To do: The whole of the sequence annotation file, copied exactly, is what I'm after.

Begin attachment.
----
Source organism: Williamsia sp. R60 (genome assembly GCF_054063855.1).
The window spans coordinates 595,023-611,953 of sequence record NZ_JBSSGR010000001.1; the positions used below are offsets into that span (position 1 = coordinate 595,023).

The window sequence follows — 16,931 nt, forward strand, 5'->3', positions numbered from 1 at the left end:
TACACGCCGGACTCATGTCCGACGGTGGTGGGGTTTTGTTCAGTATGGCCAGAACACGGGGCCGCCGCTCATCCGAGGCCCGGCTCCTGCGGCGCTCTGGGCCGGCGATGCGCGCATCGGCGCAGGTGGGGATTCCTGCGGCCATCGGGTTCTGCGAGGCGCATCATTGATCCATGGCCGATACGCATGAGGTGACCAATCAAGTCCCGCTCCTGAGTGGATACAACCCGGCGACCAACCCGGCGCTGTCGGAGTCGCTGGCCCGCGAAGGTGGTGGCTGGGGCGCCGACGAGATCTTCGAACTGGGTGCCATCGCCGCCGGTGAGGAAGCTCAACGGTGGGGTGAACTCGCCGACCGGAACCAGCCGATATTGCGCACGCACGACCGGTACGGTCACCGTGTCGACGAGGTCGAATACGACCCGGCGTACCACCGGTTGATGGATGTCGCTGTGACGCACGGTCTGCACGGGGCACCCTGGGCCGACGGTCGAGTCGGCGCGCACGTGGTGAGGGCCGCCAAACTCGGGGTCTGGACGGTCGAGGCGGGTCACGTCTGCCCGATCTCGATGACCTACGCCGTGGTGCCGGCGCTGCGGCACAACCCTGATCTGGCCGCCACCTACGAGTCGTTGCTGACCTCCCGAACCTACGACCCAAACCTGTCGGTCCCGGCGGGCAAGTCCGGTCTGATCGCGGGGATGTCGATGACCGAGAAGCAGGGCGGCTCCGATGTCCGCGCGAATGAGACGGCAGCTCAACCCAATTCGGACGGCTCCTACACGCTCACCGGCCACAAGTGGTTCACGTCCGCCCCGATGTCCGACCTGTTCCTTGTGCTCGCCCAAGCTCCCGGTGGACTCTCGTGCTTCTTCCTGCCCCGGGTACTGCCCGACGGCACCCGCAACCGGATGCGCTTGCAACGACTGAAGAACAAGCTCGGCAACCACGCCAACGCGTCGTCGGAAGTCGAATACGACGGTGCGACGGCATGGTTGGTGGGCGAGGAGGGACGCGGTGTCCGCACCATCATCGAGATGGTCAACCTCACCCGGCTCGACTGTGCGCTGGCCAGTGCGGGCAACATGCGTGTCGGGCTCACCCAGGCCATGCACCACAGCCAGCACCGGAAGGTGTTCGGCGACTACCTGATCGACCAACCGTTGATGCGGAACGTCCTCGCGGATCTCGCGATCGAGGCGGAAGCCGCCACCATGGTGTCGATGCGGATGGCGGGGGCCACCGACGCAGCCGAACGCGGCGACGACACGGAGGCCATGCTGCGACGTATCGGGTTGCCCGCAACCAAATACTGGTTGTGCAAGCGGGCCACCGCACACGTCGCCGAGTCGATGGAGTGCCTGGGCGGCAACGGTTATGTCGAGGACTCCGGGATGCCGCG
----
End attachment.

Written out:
Source organism: Williamsia sp. R60 (genome assembly GCF_054063855.1).
The window spans coordinates 595,023-611,953 of sequence record NZ_JBSSGR010000001.1; the positions used below are offsets into that span (position 1 = coordinate 595,023).

The window sequence follows — 16,931 nt, forward strand, 5'->3', positions numbered from 1 at the left end:
TACACGCCGGACTCATGTCCGACGGTGGTGGGGTTTTGTTCAGTATGGCCAGAACACGGGGCCGCCGCTCATCCGAGGCCCGGCTCCTGCGGCGCTCTGGGCCGGCGATGCGCGCATCGGCGCAGGTGGGGATTCCTGCGGCCATCGGGTTCTGCGAGGCGCATCATTGATCCATGGCCGATACGCATGAGGTGACCAATCAAGTCCCGCTCCTGAGTGGATACAACCCGGCGACCAACCCGGCGCTGTCGGAGTCGCTGGCCCGCGAAGGTGGTGGCTGGGGCGCCGACGAGATCTTCGAACTGGGTGCCATCGCCGCCGGTGAGGAAGCTCAACGGTGGGGTGAACTCGCCGACCGGAACCAGCCGATATTGCGCACGCACGACCGGTACGGTCACCGTGTCGACGAGGTCGAATACGACCCGGCGTACCACCGGTTGATGGATGTCGCTGTGACGCACGGTCTGCACGGGGCACCCTGGGCCGACGGTCGAGTCGGCGCGCACGTGGTGAGGGCCGCCAAACTCGGGGTCTGGACGGTCGAGGCGGGTCACGTCTGCCCGATCTCGATGACCTACGCCGTGGTGCCGGCGCTGCGGCACAACCCTGATCTGGCCGCCACCTACGAGTCGTTGCTGACCTCCCGAACCTACGACCCAAACCTGTCGGTCCCGGCGGGCAAGTCCGGTCTGATCGCGGGGATGTCGATGACCGAGAAGCAGGGCGGCTCCGATGTCCGCGCGAATGAGACGGCAGCTCAACCCAATTCGGACGGCTCCTACACGCTCACCGGCCACAAGTGGTTCACGTCCGCCCCGATGTCCGACCTGTTCCTTGTGCTCGCCCAAGCTCCCGGTGGACTCTCGTGCTTCTTCCTGCCCCGGGTACTGCCCGACGGCACCCGCAACCGGATGCGCTTGCAACGACTGAAGAACAAGCTCGGCAACCACGCCAACGCGTCGTCGGAAGTCGAATACGACGGTGCGACGGCATGGTTGGTGGGCGAGGAGGGACGCGGTGTCCGCACCATCATCGAGATGGTCAACCTCACCCGGCTCGACTGTGCGCTGGCCAGTGCGGGCAACATGCGTGTCGGGCTCACCCAGGCCATGCACCACAGCCAGCACCGGAAGGTGTTCGGCGACTACCTGATCGACCAACCGTTGATGCGGAACGTCCTCGCGGATCTCGCGATCGAGGCGGAAGCCGCCACCATGGTGTCGATGCGGATGGCGGGGGCCACCGACGCAGCCGAACGCGGCGACGACACGGAGGCCATGCTGCGACGTATCGGGTTGCCCGCAACCAAATACTGGTTGTGCAAGCGGGCCACCGCACACGTCGCCGAGTCGATGGAGTGCCTGGGCGGCAACGGTTATGTCGAGGACTCCGGGATGCCGCG